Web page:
No, the problem here is that Torchwood is ultimately a safe show. It’s a show where our loveable team may have Serious Emotional Dramas, but will not actually have anything disrupt the basic mechanism of the show. Torchwood is about a Five Man Band done exactly to TV Tropes standards, working out of their nice expensive Hub set, and that is all the show will be until it finally ends. Because in the end, all Torchwood is doing is marking time until Jack can get back onto Doctor Who and have his plot explained. Torchwood Season One is, in the end, hobbled by the fact that its big mystery is “what did Rose do to Jack,” which is a Doctor Who mystery, and this show isn’t Doctor Who. It traps it into being Doctor Who methadone – a weak fix to get you by until the real show comes back. If Torchwood is going to admit in its final scenes that it’s just been marking time until Doctor Who comes back, why should we care at all? Certainly not for the sake of the actual Torchwood cast, who spend the entire episode as blithering idiots.
And yet despite the problems there’s more to like here than not. As a Captain Jack story, at least, the final two episodes worked well, and while this doesn’t exactly reflect well on Torchwood as a whole, given Jack’s detachment in the first eleven episodes, a final two focused on him and leading into the third season of Doctor Who is not unreasonable. The rest of the cast was fairly well served by the lead-up of Torchwood, and the show’s unevenness ultimately hit everybody about evenly.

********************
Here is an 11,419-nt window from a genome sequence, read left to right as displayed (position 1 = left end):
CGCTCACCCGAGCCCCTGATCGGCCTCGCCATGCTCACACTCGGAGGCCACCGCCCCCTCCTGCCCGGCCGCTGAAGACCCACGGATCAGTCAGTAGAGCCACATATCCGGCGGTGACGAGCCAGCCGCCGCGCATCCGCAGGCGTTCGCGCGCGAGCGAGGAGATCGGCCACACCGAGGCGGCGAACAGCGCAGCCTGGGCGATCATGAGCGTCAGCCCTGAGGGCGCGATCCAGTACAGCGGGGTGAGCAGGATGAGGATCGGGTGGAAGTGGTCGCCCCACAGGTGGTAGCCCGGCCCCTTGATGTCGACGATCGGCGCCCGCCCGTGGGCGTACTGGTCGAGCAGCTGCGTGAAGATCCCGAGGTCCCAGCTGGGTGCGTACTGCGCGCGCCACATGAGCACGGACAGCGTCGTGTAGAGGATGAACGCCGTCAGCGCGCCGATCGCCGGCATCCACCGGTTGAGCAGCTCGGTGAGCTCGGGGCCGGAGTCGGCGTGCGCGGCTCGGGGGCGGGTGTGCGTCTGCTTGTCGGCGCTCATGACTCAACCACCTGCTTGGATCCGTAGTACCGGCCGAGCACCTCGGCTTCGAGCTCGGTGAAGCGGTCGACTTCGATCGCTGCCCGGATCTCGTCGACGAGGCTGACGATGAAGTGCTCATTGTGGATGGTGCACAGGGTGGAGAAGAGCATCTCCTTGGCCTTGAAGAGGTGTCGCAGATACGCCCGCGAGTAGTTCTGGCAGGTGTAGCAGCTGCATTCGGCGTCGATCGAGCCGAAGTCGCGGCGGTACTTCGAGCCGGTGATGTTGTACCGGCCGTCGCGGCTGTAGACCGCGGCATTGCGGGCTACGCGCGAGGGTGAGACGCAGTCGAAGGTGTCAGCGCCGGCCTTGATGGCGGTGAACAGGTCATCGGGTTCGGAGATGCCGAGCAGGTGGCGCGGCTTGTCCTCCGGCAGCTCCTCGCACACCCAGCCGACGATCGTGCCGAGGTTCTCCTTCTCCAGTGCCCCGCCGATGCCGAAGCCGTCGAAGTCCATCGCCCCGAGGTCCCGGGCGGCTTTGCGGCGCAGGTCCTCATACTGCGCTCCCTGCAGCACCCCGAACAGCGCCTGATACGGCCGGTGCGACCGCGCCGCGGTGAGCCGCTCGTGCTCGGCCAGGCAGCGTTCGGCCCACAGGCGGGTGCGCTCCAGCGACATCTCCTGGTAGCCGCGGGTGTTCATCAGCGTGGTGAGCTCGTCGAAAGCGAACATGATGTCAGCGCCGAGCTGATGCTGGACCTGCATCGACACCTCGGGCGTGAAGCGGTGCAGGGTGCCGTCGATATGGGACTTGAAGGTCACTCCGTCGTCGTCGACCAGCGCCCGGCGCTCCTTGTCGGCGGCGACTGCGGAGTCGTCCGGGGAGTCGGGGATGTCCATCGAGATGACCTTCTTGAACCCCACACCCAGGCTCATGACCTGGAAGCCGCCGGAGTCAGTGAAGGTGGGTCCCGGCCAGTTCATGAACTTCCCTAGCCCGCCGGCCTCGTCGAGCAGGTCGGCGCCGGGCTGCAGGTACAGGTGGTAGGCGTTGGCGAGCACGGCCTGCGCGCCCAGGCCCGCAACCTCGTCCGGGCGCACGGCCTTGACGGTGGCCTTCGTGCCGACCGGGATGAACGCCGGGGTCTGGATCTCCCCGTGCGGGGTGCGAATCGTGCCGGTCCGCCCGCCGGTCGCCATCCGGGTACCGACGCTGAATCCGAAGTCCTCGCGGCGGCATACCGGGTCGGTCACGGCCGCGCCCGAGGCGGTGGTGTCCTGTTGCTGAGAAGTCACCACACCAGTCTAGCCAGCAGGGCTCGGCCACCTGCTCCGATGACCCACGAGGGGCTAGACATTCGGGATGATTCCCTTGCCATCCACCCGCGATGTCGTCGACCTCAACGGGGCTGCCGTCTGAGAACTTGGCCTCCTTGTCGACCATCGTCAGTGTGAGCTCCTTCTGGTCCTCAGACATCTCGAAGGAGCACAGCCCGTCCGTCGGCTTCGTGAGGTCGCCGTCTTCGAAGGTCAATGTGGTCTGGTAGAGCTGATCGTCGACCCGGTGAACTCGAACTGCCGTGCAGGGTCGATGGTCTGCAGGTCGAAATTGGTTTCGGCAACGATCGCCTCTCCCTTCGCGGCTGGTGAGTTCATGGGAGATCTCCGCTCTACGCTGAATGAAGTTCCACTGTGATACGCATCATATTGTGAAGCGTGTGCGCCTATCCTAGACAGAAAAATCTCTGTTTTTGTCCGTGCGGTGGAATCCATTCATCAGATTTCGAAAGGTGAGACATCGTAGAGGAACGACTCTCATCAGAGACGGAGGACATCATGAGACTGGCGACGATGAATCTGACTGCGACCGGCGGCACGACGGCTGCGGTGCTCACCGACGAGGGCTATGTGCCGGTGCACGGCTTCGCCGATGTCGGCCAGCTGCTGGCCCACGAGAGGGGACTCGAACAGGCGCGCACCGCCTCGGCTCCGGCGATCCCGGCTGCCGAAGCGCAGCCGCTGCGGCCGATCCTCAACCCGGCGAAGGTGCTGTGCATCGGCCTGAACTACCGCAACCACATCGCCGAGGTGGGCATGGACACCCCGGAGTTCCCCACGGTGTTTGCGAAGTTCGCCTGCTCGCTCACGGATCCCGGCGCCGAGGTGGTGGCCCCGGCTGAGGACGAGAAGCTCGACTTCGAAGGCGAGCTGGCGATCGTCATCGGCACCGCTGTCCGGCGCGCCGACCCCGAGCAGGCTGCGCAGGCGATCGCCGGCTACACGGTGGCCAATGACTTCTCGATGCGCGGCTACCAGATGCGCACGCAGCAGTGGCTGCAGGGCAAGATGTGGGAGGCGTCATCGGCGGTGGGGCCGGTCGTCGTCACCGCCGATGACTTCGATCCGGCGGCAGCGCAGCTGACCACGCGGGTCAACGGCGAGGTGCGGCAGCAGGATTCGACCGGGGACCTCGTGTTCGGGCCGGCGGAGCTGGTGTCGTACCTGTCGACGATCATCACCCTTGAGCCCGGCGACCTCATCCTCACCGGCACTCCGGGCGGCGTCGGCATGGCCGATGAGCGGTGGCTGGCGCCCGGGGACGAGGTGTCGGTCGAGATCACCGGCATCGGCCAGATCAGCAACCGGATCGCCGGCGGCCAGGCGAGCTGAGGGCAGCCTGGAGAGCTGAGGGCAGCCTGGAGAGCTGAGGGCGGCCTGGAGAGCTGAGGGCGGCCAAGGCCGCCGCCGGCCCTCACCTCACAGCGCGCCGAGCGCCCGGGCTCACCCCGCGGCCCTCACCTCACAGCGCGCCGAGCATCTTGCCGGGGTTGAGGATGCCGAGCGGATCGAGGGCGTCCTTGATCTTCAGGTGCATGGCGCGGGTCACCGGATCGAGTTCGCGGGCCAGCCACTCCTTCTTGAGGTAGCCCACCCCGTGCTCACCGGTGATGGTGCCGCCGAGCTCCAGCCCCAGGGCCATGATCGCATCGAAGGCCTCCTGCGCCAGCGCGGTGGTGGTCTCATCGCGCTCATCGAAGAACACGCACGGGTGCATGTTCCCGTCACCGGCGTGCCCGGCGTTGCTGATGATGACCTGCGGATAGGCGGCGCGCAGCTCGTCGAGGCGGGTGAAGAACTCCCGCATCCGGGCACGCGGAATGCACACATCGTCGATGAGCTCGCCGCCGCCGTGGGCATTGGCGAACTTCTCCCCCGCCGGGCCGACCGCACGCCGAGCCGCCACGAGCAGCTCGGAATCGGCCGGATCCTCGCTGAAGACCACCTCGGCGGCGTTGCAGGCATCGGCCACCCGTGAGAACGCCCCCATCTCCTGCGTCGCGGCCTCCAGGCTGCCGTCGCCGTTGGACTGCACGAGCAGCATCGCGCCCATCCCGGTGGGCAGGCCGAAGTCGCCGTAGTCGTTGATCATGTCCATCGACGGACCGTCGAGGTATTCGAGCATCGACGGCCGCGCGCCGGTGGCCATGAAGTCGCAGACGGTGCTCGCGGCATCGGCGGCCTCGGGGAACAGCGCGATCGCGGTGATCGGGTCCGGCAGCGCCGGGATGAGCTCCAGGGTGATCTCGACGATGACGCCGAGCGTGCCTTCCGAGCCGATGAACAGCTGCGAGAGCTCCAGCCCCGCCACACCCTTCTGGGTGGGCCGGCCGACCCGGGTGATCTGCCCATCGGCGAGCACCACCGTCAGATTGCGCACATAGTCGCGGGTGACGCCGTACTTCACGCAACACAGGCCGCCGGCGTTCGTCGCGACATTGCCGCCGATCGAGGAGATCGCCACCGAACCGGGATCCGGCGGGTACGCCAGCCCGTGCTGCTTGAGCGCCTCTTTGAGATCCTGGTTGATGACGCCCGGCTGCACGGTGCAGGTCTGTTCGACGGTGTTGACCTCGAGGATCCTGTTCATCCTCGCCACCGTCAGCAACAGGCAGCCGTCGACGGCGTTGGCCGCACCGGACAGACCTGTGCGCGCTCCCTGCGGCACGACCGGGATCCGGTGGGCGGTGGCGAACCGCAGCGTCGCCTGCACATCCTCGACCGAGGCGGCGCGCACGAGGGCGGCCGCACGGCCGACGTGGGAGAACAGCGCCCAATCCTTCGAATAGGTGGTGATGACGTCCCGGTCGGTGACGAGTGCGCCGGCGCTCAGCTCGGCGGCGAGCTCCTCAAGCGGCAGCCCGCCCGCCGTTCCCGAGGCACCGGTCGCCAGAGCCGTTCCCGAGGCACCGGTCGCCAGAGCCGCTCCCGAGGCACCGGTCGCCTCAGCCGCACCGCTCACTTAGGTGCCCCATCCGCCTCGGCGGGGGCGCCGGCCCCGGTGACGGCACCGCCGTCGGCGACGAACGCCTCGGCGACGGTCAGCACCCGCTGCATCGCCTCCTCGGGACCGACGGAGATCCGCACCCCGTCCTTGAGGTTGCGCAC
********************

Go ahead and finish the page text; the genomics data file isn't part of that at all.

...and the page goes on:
So what do we have after one season of Torchwood? Not a stone-cold classic by any measure, but a show that is at least reasonably interesting. Certainly reading the comments post after post has been interesting, with few episodes that aren’t Cyberwoman getting universal reprobation. This season seems to have basically pleased everybody some of the time, but, bizarrely, without ever pleasing everybody at once. But this varied approach is, in many ways, the show’s strength. Its first thirteen episodes are as diverse in approach as a show with its premise could feasibly be. It would have been very easy for Torchwood to take fewer risks than it did. Yes, not all of them came off, but you’ll never get two people to agree on which are which, and the result is that despite the show lacking confidence in what it is, it’s acquired an impressive arsenal of tools and approaches.
This is in many ways what makes the “safeness” of End of Days so frustrating. The primary virtue of Torchwood is that it isn’t safe. Its high points have been when it does things like take its moral center and make her unsympathetic and at times horrible. And so the decision to avoid having anything particularly serious happen in the final episode was particularly egregious. But put another way, the weakness of the final episode exposes just how good Torchwood actually was in its first season. The fact that it’s disappointing that its final episode is just a lead-in to Doctor Who speaks volumes about how well the show has quietly built up its own sense of self.